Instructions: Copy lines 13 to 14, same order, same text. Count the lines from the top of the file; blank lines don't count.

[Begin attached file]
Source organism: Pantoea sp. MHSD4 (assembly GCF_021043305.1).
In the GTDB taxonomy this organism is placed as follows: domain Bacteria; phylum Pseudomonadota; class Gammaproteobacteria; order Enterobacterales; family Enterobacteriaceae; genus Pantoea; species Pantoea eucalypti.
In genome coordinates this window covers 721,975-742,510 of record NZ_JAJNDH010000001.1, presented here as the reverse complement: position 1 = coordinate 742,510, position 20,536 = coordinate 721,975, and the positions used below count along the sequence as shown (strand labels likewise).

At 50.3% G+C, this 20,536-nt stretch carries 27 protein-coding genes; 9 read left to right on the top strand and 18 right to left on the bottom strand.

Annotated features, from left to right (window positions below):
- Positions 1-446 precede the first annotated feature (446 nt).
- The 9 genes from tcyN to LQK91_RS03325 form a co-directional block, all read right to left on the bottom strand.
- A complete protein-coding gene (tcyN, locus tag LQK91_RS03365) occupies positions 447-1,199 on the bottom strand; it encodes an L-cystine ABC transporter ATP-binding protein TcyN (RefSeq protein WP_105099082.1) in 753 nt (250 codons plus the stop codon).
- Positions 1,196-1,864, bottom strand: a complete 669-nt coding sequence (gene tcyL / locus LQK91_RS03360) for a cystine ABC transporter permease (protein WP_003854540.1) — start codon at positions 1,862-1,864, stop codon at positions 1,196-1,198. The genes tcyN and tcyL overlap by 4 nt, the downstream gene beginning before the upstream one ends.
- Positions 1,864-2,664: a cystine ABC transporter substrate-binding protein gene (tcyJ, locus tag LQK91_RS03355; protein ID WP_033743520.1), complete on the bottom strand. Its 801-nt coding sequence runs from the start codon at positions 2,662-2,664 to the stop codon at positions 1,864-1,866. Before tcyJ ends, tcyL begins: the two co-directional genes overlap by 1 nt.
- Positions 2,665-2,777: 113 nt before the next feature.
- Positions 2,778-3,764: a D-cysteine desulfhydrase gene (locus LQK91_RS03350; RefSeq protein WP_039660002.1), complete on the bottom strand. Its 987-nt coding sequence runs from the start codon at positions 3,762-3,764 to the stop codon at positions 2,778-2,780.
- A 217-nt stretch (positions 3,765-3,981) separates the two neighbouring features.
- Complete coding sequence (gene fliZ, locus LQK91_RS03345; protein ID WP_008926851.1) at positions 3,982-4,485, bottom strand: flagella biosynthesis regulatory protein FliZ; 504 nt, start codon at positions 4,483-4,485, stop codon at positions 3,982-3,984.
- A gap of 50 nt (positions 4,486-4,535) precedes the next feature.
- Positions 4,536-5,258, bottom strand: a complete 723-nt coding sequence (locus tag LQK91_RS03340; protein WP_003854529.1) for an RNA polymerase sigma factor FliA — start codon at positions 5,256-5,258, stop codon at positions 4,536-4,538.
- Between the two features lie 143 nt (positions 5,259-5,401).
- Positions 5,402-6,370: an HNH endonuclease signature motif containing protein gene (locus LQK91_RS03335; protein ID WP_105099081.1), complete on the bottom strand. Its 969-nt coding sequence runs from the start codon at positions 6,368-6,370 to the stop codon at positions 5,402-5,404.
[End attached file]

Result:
- A 217-nt stretch (positions 3,765-3,981) separates the two neighbouring features.
- Complete coding sequence (gene fliZ, locus LQK91_RS03345; protein ID WP_008926851.1) at positions 3,982-4,485, bottom strand: flagella biosynthesis regulatory protein FliZ; 504 nt, start codon at positions 4,483-4,485, stop codon at positions 3,982-3,984.